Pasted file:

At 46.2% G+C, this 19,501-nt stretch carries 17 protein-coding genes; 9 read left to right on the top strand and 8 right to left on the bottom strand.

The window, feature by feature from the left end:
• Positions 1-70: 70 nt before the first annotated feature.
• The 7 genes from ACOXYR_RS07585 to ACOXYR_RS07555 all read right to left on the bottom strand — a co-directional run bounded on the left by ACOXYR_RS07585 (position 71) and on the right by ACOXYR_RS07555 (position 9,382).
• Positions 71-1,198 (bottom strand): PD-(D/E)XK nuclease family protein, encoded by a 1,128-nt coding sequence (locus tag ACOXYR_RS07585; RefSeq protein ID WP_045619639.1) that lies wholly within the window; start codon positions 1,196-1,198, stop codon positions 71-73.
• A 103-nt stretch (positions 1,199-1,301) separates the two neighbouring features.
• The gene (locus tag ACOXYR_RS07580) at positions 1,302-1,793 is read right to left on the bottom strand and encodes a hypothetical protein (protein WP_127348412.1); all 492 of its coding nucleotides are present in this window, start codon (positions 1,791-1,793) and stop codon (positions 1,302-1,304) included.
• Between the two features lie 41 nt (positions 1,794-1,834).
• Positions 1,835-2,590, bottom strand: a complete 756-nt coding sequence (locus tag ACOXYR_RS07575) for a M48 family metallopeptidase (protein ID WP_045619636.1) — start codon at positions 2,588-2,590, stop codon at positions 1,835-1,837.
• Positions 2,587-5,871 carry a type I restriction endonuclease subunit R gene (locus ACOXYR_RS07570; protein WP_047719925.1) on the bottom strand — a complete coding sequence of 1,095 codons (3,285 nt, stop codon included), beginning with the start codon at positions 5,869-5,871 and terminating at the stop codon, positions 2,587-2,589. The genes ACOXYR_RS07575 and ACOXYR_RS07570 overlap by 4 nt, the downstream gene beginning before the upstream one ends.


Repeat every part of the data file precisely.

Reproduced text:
At 46.2% G+C, this 19,501-nt stretch carries 17 protein-coding genes; 9 read left to right on the top strand and 8 right to left on the bottom strand.

The window, feature by feature from the left end:
• Positions 1-70: 70 nt before the first annotated feature.
• The 7 genes from ACOXYR_RS07585 to ACOXYR_RS07555 all read right to left on the bottom strand — a co-directional run bounded on the left by ACOXYR_RS07585 (position 71) and on the right by ACOXYR_RS07555 (position 9,382).
• Positions 71-1,198 (bottom strand): PD-(D/E)XK nuclease family protein, encoded by a 1,128-nt coding sequence (locus tag ACOXYR_RS07585; RefSeq protein ID WP_045619639.1) that lies wholly within the window; start codon positions 1,196-1,198, stop codon positions 71-73.
• A 103-nt stretch (positions 1,199-1,301) separates the two neighbouring features.
• The gene (locus tag ACOXYR_RS07580) at positions 1,302-1,793 is read right to left on the bottom strand and encodes a hypothetical protein (protein WP_127348412.1); all 492 of its coding nucleotides are present in this window, start codon (positions 1,791-1,793) and stop codon (positions 1,302-1,304) included.
• Between the two features lie 41 nt (positions 1,794-1,834).
• Positions 1,835-2,590, bottom strand: a complete 756-nt coding sequence (locus tag ACOXYR_RS07575) for a M48 family metallopeptidase (protein ID WP_045619636.1) — start codon at positions 2,588-2,590, stop codon at positions 1,835-1,837.
• Positions 2,587-5,871 carry a type I restriction endonuclease subunit R gene (locus ACOXYR_RS07570; protein WP_047719925.1) on the bottom strand — a complete coding sequence of 1,095 codons (3,285 nt, stop codon included), beginning with the start codon at positions 5,869-5,871 and terminating at the stop codon, positions 2,587-2,589. The genes ACOXYR_RS07575 and ACOXYR_RS07570 overlap by 4 nt, the downstream gene beginning before the upstream one ends.